// IsidoraKrstic

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(*1987 in Belgrade) Since 2012 she lives and works in Vienna. She graduated in Painting from the Faculty of Fine Arts in Belgrade and received a Master (M.A.) in Art and Science from the University

of Applied Arts in Vienna. She is the co-founder and active member of artist-run U10 Art Space in Belgrade. Her work was exhibited in several exhibitions such as Galerie 5020 Salzburg, PROJEKTRAUMBerlin, Galerija Vodnikove Domacije, Ljubljana, Künstlerhaus Wien, Vienna Art Week etc. She was awarded for STEVAN KNEZEVIC AWARD FOR DRAWING and the Dositeja Scholarship from the Ministry of Youth and Sports, Serbia.

Isidora Krstic revisits her memories of the Nato bombing of Belgrade, which she had experienced as a twelve year old child in Belgrade, in 1999. Krstic tried to reckon with any emotions related to the bombing, which she found were quite numbed in relation to the objective horror of the event itself. 

The artist went on to search for any visual footage of the bombing which would be available online, to see what kind of reactions these would illicit.

 

She found videos of the targeted locations, seen from cameras mounted on the missiles or planes themselves: still aerial view - firing - racing through space - darkness. The almost casual aspect of the filmed footage evoked feelings of terror, which were actually felt for the first time. The video work, which was finalized in 2018, represents found footage from the Internet. The photographs represent stills of the videos, where she “censored”, with a black marker, all the redundant information featured on the found footage (numbers, coordinates) that did not relate to the direct event of the dropped bomb.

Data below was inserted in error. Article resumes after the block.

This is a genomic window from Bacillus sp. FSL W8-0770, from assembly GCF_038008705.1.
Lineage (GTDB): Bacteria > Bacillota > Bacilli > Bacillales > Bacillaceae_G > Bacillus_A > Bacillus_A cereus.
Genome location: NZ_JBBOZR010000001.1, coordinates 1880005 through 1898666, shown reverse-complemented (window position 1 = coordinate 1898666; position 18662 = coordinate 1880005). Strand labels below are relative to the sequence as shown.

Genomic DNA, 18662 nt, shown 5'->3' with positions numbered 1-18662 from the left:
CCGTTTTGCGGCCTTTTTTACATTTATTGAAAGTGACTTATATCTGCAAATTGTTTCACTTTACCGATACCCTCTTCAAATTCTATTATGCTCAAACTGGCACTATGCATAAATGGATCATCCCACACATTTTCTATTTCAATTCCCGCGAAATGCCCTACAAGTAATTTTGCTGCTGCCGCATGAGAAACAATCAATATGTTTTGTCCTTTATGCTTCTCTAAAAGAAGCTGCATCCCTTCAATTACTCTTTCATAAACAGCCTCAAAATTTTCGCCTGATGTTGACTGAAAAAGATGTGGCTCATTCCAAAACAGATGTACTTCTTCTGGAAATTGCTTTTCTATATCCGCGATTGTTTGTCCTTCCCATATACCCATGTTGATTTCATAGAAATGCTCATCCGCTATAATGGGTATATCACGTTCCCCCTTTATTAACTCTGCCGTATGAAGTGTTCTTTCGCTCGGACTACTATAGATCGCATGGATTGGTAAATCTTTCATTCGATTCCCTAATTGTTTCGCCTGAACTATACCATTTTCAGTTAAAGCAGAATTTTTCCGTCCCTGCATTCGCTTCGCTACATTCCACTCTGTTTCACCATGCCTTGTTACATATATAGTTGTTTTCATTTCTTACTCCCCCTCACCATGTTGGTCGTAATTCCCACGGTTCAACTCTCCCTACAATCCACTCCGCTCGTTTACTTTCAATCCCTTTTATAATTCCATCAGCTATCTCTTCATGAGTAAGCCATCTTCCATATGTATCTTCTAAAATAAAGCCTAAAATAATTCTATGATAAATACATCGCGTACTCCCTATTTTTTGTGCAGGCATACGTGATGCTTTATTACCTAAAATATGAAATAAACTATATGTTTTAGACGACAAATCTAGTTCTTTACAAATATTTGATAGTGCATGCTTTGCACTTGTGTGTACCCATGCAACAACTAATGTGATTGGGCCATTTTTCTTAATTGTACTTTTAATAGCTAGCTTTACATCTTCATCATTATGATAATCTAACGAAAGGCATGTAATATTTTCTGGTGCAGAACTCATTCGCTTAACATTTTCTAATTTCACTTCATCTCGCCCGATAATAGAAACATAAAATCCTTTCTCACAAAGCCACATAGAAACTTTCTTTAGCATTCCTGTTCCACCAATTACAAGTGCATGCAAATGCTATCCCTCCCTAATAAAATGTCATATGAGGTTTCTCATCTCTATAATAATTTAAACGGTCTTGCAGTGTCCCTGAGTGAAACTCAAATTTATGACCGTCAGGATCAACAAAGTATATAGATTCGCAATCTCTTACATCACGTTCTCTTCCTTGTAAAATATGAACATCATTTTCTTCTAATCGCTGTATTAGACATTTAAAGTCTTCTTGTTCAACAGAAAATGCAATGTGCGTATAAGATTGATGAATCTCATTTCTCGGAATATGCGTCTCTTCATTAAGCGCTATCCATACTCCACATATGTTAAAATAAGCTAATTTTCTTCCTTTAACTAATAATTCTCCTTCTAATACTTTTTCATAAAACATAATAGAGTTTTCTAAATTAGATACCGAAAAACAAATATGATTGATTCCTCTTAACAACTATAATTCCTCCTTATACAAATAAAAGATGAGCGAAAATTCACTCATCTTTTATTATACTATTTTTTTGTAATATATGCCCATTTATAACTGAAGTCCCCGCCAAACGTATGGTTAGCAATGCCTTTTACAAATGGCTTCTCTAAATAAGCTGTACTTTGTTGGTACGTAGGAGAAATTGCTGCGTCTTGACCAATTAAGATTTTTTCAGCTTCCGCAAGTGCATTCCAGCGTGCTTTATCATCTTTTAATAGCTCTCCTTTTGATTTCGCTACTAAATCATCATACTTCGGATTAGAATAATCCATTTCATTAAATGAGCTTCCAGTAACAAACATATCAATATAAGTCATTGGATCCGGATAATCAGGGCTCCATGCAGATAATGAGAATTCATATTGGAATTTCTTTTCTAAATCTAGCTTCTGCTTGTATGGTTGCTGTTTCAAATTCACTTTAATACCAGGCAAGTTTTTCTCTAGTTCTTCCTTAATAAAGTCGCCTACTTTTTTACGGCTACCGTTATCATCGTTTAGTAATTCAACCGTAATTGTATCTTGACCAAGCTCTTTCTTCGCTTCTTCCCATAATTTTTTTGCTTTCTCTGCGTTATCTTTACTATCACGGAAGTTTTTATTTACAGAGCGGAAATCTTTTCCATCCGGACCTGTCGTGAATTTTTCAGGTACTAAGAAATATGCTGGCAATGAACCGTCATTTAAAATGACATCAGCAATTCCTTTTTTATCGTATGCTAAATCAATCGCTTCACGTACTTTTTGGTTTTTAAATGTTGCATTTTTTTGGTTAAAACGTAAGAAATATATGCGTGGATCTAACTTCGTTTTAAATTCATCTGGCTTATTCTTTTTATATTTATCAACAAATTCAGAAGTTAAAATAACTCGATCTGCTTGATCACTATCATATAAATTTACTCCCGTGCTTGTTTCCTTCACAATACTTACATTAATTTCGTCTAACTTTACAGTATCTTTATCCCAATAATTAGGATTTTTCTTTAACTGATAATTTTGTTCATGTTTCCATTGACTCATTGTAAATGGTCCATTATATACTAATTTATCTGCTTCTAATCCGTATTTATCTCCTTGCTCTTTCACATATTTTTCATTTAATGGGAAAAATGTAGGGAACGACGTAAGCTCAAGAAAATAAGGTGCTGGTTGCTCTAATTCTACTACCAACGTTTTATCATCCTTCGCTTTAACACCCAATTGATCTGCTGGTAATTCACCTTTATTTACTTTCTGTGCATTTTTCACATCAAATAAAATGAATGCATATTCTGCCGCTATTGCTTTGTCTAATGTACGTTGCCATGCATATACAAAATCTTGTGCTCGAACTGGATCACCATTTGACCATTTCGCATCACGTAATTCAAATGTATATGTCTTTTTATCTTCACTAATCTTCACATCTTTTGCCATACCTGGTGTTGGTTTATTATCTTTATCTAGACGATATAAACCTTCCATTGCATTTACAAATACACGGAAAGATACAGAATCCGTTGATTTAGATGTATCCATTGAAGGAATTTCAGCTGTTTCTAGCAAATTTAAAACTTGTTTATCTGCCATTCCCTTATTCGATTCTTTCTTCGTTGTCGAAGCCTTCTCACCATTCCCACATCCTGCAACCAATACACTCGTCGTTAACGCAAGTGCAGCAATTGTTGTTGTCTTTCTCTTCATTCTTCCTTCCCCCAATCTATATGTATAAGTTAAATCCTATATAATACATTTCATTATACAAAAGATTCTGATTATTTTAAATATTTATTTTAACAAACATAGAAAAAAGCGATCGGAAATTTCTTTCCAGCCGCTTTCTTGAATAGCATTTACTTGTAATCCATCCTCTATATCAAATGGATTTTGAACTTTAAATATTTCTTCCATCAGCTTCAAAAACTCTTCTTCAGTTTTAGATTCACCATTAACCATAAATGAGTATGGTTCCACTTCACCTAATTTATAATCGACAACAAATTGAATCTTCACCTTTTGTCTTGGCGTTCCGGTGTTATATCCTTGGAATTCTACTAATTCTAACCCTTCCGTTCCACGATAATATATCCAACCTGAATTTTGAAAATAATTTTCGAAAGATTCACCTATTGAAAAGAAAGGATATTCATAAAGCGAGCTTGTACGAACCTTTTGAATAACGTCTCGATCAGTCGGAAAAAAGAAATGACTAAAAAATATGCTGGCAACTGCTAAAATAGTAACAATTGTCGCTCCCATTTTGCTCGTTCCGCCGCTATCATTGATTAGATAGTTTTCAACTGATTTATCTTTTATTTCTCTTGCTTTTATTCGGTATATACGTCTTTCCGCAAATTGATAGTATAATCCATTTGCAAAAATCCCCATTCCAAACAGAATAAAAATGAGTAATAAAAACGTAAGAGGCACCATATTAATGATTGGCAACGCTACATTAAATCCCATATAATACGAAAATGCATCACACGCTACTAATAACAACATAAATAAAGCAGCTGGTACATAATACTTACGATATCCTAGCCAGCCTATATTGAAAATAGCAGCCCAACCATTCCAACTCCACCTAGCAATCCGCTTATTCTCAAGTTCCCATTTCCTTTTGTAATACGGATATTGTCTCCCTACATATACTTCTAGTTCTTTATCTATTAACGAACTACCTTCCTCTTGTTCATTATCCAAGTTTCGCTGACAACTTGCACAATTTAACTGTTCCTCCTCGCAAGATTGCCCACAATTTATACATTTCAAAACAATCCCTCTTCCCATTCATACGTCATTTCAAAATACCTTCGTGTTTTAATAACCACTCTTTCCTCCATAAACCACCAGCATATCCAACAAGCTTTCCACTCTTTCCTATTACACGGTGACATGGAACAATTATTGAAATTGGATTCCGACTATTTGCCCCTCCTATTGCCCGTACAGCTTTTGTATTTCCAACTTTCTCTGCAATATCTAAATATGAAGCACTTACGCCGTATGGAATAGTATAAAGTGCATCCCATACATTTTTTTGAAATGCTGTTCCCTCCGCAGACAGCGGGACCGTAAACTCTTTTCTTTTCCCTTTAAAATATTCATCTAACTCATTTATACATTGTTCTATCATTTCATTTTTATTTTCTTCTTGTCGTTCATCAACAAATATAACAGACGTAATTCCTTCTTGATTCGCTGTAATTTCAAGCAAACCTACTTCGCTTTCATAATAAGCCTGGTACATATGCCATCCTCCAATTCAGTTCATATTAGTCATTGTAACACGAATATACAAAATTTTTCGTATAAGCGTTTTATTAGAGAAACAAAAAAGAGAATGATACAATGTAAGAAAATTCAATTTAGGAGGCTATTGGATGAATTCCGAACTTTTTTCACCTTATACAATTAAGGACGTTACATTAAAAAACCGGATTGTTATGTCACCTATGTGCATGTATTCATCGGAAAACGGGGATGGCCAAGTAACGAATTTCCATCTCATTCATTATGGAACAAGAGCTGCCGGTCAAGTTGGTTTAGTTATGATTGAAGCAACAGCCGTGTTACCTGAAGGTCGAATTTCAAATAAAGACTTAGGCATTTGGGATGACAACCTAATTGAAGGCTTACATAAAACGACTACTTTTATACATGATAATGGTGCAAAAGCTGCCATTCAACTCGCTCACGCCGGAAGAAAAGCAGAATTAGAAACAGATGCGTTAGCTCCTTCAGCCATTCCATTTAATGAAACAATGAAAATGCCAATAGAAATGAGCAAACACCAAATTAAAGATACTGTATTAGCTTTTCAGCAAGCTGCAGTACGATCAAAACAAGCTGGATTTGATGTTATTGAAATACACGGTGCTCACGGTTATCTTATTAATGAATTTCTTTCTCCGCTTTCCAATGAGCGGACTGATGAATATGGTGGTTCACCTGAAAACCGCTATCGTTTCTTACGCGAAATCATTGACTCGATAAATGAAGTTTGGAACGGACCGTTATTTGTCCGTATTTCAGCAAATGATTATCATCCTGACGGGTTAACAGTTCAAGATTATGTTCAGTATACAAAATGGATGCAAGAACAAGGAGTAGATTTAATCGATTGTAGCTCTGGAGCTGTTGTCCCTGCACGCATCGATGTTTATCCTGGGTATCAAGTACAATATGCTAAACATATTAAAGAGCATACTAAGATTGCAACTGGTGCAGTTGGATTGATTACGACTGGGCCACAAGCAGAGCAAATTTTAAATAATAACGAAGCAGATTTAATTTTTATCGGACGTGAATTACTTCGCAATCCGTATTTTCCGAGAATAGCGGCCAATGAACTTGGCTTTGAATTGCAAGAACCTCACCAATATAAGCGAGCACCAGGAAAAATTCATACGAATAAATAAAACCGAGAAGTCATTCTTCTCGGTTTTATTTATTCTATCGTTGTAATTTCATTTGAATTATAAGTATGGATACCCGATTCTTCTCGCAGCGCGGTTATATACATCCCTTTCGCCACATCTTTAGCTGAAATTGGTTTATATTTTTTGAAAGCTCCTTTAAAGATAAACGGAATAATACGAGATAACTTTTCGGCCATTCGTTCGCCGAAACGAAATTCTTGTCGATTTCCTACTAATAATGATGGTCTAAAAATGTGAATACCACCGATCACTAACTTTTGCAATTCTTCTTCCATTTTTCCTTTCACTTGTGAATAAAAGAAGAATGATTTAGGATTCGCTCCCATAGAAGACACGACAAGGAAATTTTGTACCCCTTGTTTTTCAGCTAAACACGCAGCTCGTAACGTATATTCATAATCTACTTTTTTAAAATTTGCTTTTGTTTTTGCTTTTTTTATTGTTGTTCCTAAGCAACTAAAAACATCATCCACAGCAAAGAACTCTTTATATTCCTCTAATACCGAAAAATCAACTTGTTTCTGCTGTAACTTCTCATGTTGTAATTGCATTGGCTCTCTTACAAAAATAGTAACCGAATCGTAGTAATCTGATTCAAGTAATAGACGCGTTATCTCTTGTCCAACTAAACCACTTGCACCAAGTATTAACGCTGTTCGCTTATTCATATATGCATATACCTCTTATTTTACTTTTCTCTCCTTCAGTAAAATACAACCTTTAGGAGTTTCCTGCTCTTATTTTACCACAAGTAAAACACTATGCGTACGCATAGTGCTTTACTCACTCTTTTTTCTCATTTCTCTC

#TRANSFORMING

MEMORIES

 Fernweh: Segment No. 2

For the occasion of our exhibition ‘Transforming Memories’ and the also in the second exhibition ‘Liquid Landscapes’ Isidora Krstic presents a work which is a continuation of her Fernweh project which she started in 2015. The project represents a contemplation and deconstruction of the representational and ontological aspects of landscape images found in travel brochures. The brochure’s primary purpose as such is to present a multitude of travel destinations to the future traveller. On one hand, it plays with our memories as well as our desires in a way where it can offer the reproduction of a memory once lived through, telling us that you can relive and re-experience it, and that it is not forever lost. On the other hand, and maybe most prominently, the catalogue may trigger our innate desire to experience the ultimate ‘exotic’ and unknown place, the (literal) utopian island. It is a place where we send all of our thoughts and hopes for a ‘better world’. The catalogue can thus be seen as an apparatus which makes our memories and desires known (again), borrows them from us, negotiates them and gives us back the ultimate utopian possibility. 

In the work, by cutting out and breaking down a careful selection of the offered images, the artist re-assembles them to the point of making the places they represent just barely recognisable. The single images are stripped back to their most basic elements of colour and paper; geometrical and spatial elements introduced, where new spaces of interpretation are enabled to open up.

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